Humphrey Bogart: Behind the Legend (1994). Interview Guests for this episode consist of Lauren Bacall (Wife/actress), Theodore Bikel (Actor), Rod Steiger (Actor), John Huston (Director), Julius Epstein (Screenwriter), Joe Hyams (Biographer), Alistair Cooke (Journalist), Jeffrey Lyons (Film Critic), and Michael Medved (Film Critic/Radio Show Host), with Harry Smith (Host) and Larry Robinson (Narrator). Archive film footage includes Humphrey Bogart, Ann Dvorak, Dick Brandon, Leslie Howard, Charles Wilson, Mayo Methot, Peter Lorre, Mary Astor, Ingrid Bergman, Paul Henreid, Dooley Wilson, Edward G. Robinson, Katharine Hepburn, Jennifer Jones, plus several unidentified performers.
Film clips include a screen glimpse of Humphrey Bogart through the years, in scenes from Three on a Match (1932), The Petrified Forest (1936), Dead End (1937), They Drive by Night (1940), High Sierra (1941), The Maltese Falcon (1941), Casablanca (1942), To Have and Have Not (1944), The Big Sleep (1946), Key Largo (1948), The African Queen (1951), Beat the Devil (1953), and The Desperate Hours (1955), as well as his interview on “Person to Person: Episode #2.1” (1954), plus a radio interview with Humphrey (1947), and Katharine Hepburn’s interview on “The Dick Cavett Show” (1973), and Newsreel coverage of Lauren and Humphrey’s traveling to D.C. to testify before the HUAC (1948) (plus a 1945 clip of their wedding reception).
Great documentary all around.
"There’s no sacrifice too great for a chance at immortality." —Humphrey Bogart as Dixon Steele in In a Lonely Place (1950), directed by Nicholas Ray.
Below: Clifton Young and Humphrey Bogart rehearse a scene for cinematographer Sid Hickox (in raincoat) on the San Francisco location of Dark Passage.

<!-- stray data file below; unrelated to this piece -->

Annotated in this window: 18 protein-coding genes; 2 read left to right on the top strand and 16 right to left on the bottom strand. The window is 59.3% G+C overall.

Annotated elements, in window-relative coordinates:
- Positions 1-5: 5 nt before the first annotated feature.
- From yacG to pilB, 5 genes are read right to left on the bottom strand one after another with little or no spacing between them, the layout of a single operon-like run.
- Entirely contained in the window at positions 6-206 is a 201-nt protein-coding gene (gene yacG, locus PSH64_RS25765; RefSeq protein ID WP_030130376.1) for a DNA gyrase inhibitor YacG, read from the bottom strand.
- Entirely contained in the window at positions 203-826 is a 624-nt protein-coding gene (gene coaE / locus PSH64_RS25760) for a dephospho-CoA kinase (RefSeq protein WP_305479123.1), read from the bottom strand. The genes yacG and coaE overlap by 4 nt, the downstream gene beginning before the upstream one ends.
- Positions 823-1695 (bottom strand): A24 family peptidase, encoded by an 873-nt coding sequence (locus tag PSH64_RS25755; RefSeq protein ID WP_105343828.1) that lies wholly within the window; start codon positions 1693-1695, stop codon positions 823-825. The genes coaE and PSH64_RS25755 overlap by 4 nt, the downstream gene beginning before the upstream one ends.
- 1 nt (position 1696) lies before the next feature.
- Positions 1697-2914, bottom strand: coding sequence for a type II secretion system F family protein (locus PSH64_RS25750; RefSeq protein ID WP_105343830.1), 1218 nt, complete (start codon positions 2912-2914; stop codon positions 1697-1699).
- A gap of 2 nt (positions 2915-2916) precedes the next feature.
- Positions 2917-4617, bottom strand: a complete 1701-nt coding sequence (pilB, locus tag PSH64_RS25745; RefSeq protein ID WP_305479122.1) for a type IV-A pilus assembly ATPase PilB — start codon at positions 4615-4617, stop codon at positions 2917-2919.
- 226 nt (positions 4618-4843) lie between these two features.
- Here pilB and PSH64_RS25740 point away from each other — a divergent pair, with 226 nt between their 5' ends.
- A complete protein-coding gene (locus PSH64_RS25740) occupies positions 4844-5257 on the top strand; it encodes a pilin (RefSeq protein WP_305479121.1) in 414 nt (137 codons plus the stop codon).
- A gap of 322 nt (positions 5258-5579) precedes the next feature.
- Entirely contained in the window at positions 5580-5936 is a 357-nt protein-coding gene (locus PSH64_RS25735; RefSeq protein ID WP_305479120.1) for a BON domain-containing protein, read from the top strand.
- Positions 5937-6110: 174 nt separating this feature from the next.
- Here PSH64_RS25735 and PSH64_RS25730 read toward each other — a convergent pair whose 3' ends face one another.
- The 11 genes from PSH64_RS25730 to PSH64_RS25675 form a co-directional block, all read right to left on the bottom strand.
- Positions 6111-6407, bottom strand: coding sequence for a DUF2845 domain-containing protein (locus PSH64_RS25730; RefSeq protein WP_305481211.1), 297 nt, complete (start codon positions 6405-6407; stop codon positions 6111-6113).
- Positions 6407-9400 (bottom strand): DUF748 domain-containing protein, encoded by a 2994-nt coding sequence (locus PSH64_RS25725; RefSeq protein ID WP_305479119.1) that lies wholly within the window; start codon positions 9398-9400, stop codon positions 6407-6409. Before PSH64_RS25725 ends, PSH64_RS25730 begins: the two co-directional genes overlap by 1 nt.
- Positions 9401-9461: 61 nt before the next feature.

Bogart, Stewart and Hitchcock together in the fourties
All the essential documentaries on Alfred Hitchcock, including Hitchcock: Shadow of a Genius (1999), The Men Who Made the Movies: Alfred Hitchcock (1973), Reputations: Alfred Hitchcock (1999), In the Master’s Shadow: Hitchcock’s Legacy (2008), Paul Merton Looks at Alfred Hitchcock (2009), American Masters: Hitchcock, Selznick and the End of Hollywood (1999), Alfred Hitchcock Directs ‘Frenzy’ in 1972, Hitchcock: Alfred the Great (1994), Alfred Hitchcock - Masters of Cinema (Complete Interview in 1972), and A Talk with Hitchcock (1964).
William Holden, Billy Wilder and Humphrey Bogart on-set of Sabrina (1954)
"You will not find in my pictures any phony camera moves or fancy setups to prove that I am a moving-picture director. My characters don’t rush around for the sake of being busy. I like to believe that movement can be achieved eloquently, elegantly, economically and logically without shooting from a hole in the ground, without hanging the camera from the chandelier and without the camera dolly dancing a polka."